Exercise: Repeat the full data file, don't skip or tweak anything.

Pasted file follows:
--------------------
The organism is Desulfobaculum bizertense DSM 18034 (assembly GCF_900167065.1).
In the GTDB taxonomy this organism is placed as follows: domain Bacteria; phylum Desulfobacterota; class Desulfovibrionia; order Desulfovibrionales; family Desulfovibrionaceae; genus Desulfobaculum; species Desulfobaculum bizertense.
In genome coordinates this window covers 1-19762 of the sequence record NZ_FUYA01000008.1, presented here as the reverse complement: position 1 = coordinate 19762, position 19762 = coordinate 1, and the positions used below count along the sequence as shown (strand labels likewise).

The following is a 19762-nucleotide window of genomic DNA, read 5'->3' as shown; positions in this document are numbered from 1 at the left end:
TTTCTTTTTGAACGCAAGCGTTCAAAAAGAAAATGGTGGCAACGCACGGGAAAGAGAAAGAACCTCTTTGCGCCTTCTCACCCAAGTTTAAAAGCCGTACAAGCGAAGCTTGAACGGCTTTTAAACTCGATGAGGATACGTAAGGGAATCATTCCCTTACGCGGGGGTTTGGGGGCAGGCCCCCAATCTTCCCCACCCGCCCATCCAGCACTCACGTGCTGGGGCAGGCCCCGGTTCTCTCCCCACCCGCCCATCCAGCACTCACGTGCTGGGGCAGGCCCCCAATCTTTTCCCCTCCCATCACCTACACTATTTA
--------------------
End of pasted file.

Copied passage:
The organism is Desulfobaculum bizertense DSM 18034 (assembly GCF_900167065.1).
In the GTDB taxonomy this organism is placed as follows: domain Bacteria; phylum Desulfobacterota; class Desulfovibrionia; order Desulfovibrionales; family Desulfovibrionaceae; genus Desulfobaculum; species Desulfobaculum bizertense.
In genome coordinates this window covers 1-19762 of the sequence record NZ_FUYA01000008.1, presented here as the reverse complement: position 1 = coordinate 19762, position 19762 = coordinate 1, and the positions used below count along the sequence as shown (strand labels likewise).

The following is a 19762-nucleotide window of genomic DNA, read 5'->3' as shown; positions in this document are numbered from 1 at the left end:
TTTCTTTTTGAACGCAAGCGTTCAAAAAGAAAATGGTGGCAACGCACGGGAAAGAGAAAGAACCTCTTTGCGCCTTCTCACCCAAGTTTAAAAGCCGTACAAGCGAAGCTTGAACGGCTTTTAAACTCGATGAGGATACGTAAGGGAATCATTCCCTTACGCGGGGGTTTGGGGGCAGGCCCCCAATCTTCCCCACCCGCCCATCCAGCACTCACGTGCTGGGGCAGGCCCCGGTTCTCTCCCCACCCGCCCATCCAGCACTCACGTGCTGGGGCAGGCCCCCAATCTTTTCCCCTCCCATCACCTACACTATTTA